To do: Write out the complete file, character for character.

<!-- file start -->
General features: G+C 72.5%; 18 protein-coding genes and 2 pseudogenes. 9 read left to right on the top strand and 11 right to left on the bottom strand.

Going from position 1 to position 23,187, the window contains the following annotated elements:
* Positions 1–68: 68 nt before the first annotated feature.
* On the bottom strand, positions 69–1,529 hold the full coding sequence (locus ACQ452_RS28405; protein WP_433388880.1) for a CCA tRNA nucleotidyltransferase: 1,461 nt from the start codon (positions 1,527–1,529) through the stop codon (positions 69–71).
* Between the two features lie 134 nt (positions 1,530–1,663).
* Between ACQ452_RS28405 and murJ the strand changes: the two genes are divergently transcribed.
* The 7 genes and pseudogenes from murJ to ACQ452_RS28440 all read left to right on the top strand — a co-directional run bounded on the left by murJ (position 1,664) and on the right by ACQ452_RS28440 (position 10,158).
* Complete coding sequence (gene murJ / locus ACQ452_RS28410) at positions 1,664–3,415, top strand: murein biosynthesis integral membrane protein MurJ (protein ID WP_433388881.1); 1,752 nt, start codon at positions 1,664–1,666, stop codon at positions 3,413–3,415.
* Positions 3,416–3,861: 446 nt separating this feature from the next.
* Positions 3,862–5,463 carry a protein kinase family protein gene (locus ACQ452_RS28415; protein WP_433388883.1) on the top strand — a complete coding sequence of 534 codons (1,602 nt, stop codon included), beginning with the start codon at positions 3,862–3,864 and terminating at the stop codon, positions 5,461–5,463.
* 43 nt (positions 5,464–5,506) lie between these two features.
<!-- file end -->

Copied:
General features: G+C 72.5%; 18 protein-coding genes and 2 pseudogenes. 9 read left to right on the top strand and 11 right to left on the bottom strand.

Going from position 1 to position 23,187, the window contains the following annotated elements:
* Positions 1–68: 68 nt before the first annotated feature.
* On the bottom strand, positions 69–1,529 hold the full coding sequence (locus ACQ452_RS28405; protein WP_433388880.1) for a CCA tRNA nucleotidyltransferase: 1,461 nt from the start codon (positions 1,527–1,529) through the stop codon (positions 69–71).
* Between the two features lie 134 nt (positions 1,530–1,663).
* Between ACQ452_RS28405 and murJ the strand changes: the two genes are divergently transcribed.
* The 7 genes and pseudogenes from murJ to ACQ452_RS28440 all read left to right on the top strand — a co-directional run bounded on the left by murJ (position 1,664) and on the right by ACQ452_RS28440 (position 10,158).
* Complete coding sequence (gene murJ / locus ACQ452_RS28410) at positions 1,664–3,415, top strand: murein biosynthesis integral membrane protein MurJ (protein ID WP_433388881.1); 1,752 nt, start codon at positions 1,664–1,666, stop codon at positions 3,413–3,415.
* Positions 3,416–3,861: 446 nt separating this feature from the next.
* Positions 3,862–5,463 carry a protein kinase family protein gene (locus ACQ452_RS28415; protein WP_433388883.1) on the top strand — a complete coding sequence of 534 codons (1,602 nt, stop codon included), beginning with the start codon at positions 3,862–3,864 and terminating at the stop codon, positions 5,461–5,463.
* 43 nt (positions 5,464–5,506) lie between these two features.